Garden Textures

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When I saw the “textures” photo prompt, yesterday, I thought of many summer garden features. Then I took a look at one of my favourites — red geraniums. These flowering plants are part of childhood memories for me and an encouraging part of warm weather colour in my container garden.

I kept in mind the recent photos of these gems as I stepped onto the deck for a closer look  and a touch of these distinct smelling classics. One plant is faring well in the antique stainless steel milking pail that I managed to save from my parents’ farm. The shiny silver tone provides a complementary backdrop to the green leaves & red blooms with textures that inspired me to write a haiku in their honour.

summer haiku 

red velvet flowers 
blooming in Surge milking pail 
geranium bliss

©2017 Patricia McGoldrick

I decided to share this duo on a perfectly hot summer day!

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NOSTALGIA IN THE GERANIUMS!

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Nostalgia is the weekly photo challenge.

There are so many aspects to nostalgia, for me and for most people.

If I had to choose, scents and scenery are most apt to bring memories flooding though my mind. With cinnamon and ginger, wafting through the house on any given day, I can be drawn back to the inviting memories of after-school treats, apple pie, and cinnamon buns.

Sometimes, however, the visual reminders are sweet invitations to recall the past. Red geraniums work for me!

At this time of year, the geraniums are on their second or third bloom for my garden. I keep them in pots at the front of the house as a bright, cheerful welcome. dscn2602dscn1967

I, also, keep them on the deck at the back of our house. They are a “home” feature to me, adding a touch of nostalgia to the deck which is our family’s favourite “added” summer room. Canadian winters are notoriously long but the enjoyment of warmer months is a consolation of sorts — maybe.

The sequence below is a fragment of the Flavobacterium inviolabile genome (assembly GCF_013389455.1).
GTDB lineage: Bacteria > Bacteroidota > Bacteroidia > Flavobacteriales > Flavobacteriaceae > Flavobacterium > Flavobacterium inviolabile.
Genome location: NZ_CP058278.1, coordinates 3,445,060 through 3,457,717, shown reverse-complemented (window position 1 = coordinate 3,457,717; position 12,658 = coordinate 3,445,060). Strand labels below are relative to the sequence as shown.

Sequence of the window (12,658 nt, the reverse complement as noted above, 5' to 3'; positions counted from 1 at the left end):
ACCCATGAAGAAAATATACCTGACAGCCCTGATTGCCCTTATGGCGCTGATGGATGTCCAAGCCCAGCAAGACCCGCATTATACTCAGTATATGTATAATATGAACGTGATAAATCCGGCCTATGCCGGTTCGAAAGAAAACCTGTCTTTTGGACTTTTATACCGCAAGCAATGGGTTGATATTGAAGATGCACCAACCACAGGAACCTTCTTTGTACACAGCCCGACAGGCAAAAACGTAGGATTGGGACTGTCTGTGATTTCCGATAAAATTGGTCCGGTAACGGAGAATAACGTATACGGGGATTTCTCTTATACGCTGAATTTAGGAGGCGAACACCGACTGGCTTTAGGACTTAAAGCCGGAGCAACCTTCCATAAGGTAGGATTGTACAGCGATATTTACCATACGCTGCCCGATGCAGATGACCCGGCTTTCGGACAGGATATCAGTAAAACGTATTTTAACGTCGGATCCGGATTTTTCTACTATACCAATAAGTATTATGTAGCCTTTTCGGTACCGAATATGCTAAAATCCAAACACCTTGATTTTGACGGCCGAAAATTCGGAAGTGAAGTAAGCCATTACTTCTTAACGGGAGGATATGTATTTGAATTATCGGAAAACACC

Red geraniums, coleus, shamrocks — these are the houseplants that resided in my childhood home. My mother was the caregiver to these bits of greenery in our old brick house built in 1902. Have to say that I was not exactly enamoured of these gems when they were in their down cycles, cut back, without blooms or bursting with new leaves. However, at their peak, they brightened the often blizzard-bound rural home, particularly for my mother.

Seems to me that the red geraniums were a sign of hope amidst the winter blahs. Some time ago, inspired by blooms captured in a local artist’s handiwork, I wrote a poem “Winter Waiting” about this phenomenon of nostalgia.

Winter Waiting
December
Greeting card
Geraniums are red
With crisp moulded green
Leaves and stems
Splotching through
Reminding me of Mother waiting
Through the dark white snows of winter
Waiting
For her January geraniums on the dining room window sill
Where they sat for long weeks 
With wilted brown leaves
And sturdy nodular stems 
Waiting for sun and light 
Solstice and solace
Clay potted geraniums of my Mother
Once again 
Were gone to bed
Waiting through the winter
                              Waiting to be red.

*poem was published in 2008 at Cyclamens & Swords. 

Thanks, All, for stopping by for a read of my blog. 
What makes you nostalgic?
Have a great weekend!